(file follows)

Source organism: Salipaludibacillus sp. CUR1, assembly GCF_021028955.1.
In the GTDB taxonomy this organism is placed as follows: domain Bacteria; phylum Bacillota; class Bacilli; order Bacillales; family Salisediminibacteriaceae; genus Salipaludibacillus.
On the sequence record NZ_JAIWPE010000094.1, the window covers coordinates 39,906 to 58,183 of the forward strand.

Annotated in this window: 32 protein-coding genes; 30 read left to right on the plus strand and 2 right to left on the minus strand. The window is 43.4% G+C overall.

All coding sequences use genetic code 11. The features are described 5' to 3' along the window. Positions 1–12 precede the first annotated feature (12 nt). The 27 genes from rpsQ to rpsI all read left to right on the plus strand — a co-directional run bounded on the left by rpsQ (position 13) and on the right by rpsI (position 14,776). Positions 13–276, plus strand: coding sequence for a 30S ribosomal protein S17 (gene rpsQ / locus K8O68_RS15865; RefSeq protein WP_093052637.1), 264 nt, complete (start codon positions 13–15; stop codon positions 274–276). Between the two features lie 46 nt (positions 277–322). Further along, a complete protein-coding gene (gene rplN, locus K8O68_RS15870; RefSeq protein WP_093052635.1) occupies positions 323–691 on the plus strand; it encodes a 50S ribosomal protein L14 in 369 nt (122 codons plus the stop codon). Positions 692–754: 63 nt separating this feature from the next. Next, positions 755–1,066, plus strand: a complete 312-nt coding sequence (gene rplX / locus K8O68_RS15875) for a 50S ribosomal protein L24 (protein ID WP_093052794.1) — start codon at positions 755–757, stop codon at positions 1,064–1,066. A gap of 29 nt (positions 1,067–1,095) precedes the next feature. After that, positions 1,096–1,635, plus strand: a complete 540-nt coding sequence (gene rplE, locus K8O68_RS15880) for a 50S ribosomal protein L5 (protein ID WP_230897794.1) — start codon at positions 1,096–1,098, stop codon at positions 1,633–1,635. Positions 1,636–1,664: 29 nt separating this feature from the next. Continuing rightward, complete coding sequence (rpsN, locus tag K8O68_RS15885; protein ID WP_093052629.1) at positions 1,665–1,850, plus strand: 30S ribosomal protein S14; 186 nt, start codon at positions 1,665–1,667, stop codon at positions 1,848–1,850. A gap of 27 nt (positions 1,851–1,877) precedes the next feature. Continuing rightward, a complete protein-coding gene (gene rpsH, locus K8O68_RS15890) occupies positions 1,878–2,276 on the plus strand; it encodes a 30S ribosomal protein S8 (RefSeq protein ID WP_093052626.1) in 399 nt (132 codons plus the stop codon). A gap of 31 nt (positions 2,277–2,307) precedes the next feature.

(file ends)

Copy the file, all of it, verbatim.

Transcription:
Source organism: Salipaludibacillus sp. CUR1, assembly GCF_021028955.1.
In the GTDB taxonomy this organism is placed as follows: domain Bacteria; phylum Bacillota; class Bacilli; order Bacillales; family Salisediminibacteriaceae; genus Salipaludibacillus.
On the sequence record NZ_JAIWPE010000094.1, the window covers coordinates 39,906 to 58,183 of the forward strand.

Annotated in this window: 32 protein-coding genes; 30 read left to right on the plus strand and 2 right to left on the minus strand. The window is 43.4% G+C overall.

All coding sequences use genetic code 11. The features are described 5' to 3' along the window. Positions 1–12 precede the first annotated feature (12 nt). The 27 genes from rpsQ to rpsI all read left to right on the plus strand — a co-directional run bounded on the left by rpsQ (position 13) and on the right by rpsI (position 14,776). Positions 13–276, plus strand: coding sequence for a 30S ribosomal protein S17 (gene rpsQ / locus K8O68_RS15865; RefSeq protein WP_093052637.1), 264 nt, complete (start codon positions 13–15; stop codon positions 274–276). Between the two features lie 46 nt (positions 277–322). Further along, a complete protein-coding gene (gene rplN, locus K8O68_RS15870; RefSeq protein WP_093052635.1) occupies positions 323–691 on the plus strand; it encodes a 50S ribosomal protein L14 in 369 nt (122 codons plus the stop codon). Positions 692–754: 63 nt separating this feature from the next. Next, positions 755–1,066, plus strand: a complete 312-nt coding sequence (gene rplX / locus K8O68_RS15875) for a 50S ribosomal protein L24 (protein ID WP_093052794.1) — start codon at positions 755–757, stop codon at positions 1,064–1,066. A gap of 29 nt (positions 1,067–1,095) precedes the next feature. After that, positions 1,096–1,635, plus strand: a complete 540-nt coding sequence (gene rplE, locus K8O68_RS15880) for a 50S ribosomal protein L5 (protein ID WP_230897794.1) — start codon at positions 1,096–1,098, stop codon at positions 1,633–1,635. Positions 1,636–1,664: 29 nt separating this feature from the next. Continuing rightward, complete coding sequence (rpsN, locus tag K8O68_RS15885; protein ID WP_093052629.1) at positions 1,665–1,850, plus strand: 30S ribosomal protein S14; 186 nt, start codon at positions 1,665–1,667, stop codon at positions 1,848–1,850. A gap of 27 nt (positions 1,851–1,877) precedes the next feature. Continuing rightward, a complete protein-coding gene (gene rpsH, locus K8O68_RS15890) occupies positions 1,878–2,276 on the plus strand; it encodes a 30S ribosomal protein S8 (RefSeq protein ID WP_093052626.1) in 399 nt (132 codons plus the stop codon). A gap of 31 nt (positions 2,277–2,307) precedes the next feature.